Wine to Go

IMG_5681If you visit France, of course you want to take home one of its most famous specialities: wine. Whether for yourself or a gift, you can get some amazing wines in France from wineries that are too small to export, or, even if they do export, that aren’t easy to find.

How do you make sure your treasures get home safely? We have used this method for more than 15 years and have never had a broken bottle. It’s easy and nearly free.

You need one cardboard wine box for every two bottles; scissors or a box cutter; duct tape or some other strong tape. (BTW, I read once that it’s smart to pack a small roll of electrical tape in your carry-on for emergencies. It saved me once when my suitcase appeared on the carousel completely open, with all three latches broken. Of course this wasn’t in any way the airline’s fault. Anyway, the tape let me get the suitcase shut enough to get out of the airport.)

IMG_5686First, cut the box so it opens flat.

Roll the bottle and cut where it goes all the way around.

Wrap tape around the middle.

Bend the bottom like wrapping a present and tape well.

Squeeze the top–the cardboard will pleat around the narrower bottle neck. Tape well.

IMG_5700Tape the whole thing like crazy. It goes through the X-ray machines just fine, and we’ve never had them questioned or opened.IMG_5701Sometimes for good measure we first wrap the bottle in bubble wrap and then do the cardboard. And sometimes we then put the wrapped bottle into a plastic bag so that if, heaven forbid, it breaks, it won’t seep out all over your clothes. At least not as much.

This method has worked well for us, though. Even when we’ve dropped our luggage. Even when we’ve dropped the wrapped bottles.IMG_6307FYI, the wines shown here are beyond excellent, from small wineries that do export. We featured la Tour Boisée earlier; le Château Villerambert Julien also is fantastic. Both are from the Minervois A.O.C. (appellation d’origine contrôlée–the official guarantee it comes from a certain region and meets strict standards). Minervois is just northeast of Carcassonne. Look for it!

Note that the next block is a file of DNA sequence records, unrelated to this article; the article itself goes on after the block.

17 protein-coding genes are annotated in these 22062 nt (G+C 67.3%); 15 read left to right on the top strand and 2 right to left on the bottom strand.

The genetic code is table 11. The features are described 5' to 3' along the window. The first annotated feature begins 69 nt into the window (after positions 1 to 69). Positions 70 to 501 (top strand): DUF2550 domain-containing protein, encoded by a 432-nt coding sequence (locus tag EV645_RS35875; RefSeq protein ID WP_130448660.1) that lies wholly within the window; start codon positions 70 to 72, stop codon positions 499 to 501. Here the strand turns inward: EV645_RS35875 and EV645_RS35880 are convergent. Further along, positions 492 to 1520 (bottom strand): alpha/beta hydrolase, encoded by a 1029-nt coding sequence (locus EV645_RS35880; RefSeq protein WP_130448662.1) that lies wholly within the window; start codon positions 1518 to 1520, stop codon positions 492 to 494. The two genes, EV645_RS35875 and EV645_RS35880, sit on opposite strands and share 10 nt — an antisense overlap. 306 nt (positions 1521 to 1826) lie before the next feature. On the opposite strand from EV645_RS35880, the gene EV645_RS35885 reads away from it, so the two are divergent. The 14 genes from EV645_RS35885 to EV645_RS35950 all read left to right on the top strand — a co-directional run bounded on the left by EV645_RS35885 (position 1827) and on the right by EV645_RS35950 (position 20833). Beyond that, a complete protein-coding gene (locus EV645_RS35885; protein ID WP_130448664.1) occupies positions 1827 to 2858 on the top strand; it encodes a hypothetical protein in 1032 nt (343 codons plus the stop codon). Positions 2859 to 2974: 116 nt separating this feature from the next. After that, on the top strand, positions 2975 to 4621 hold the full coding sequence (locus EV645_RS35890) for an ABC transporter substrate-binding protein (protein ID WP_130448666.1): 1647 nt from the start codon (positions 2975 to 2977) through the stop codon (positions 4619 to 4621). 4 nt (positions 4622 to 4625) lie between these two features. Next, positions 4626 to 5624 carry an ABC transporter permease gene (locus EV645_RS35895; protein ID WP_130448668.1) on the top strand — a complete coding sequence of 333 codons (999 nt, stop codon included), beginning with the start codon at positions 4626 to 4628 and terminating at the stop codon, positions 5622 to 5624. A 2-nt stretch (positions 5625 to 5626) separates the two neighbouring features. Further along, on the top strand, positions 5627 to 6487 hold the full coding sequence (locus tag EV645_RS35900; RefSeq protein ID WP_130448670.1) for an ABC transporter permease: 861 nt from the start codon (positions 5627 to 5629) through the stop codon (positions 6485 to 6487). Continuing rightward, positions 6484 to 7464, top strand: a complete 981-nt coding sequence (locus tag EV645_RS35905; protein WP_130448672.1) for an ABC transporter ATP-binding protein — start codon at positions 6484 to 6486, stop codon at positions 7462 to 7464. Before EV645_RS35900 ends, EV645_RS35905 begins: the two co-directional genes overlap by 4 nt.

Sweater Weather Packing

IMG_5929Blizzards and storms hit parts of the U.S. last weekend. Here, we’ve been  getting plenty of rain…and sun.

When you’re packing, it can be hard to imagine being somewhere much warmer or colder. Plus, northern France–Paris–has quite different weather than here in the south.

It was upon moving to Belgium that I learned the concept of the summer sweater. It’s the sweater to wear when you are sick to death of candles, hot chocolate and curling up by a fire. When you’ve had it with hygge, but it isn’t yet warm enough to bask bare-armed in the sun.

(Don’t these make you want to cringe after March 20? The one on the right is yak hair, from Katmandu. I get around….and come home with something to wear. It is VERY warm.)

I remember being dumbstruck early in my European séjour, by a movie on TV in which Catherine Deneuve walked a pebbly Atlantic beach, dressed in white capris and a loose turquoise sweater. I forgot the movie, but I remember that sweater. A sweater! On the beach! (And pebbles on the beach!!!! So many new concepts at once.)

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My first summer sweater, like Catherine Deneuve’s but not turquoise.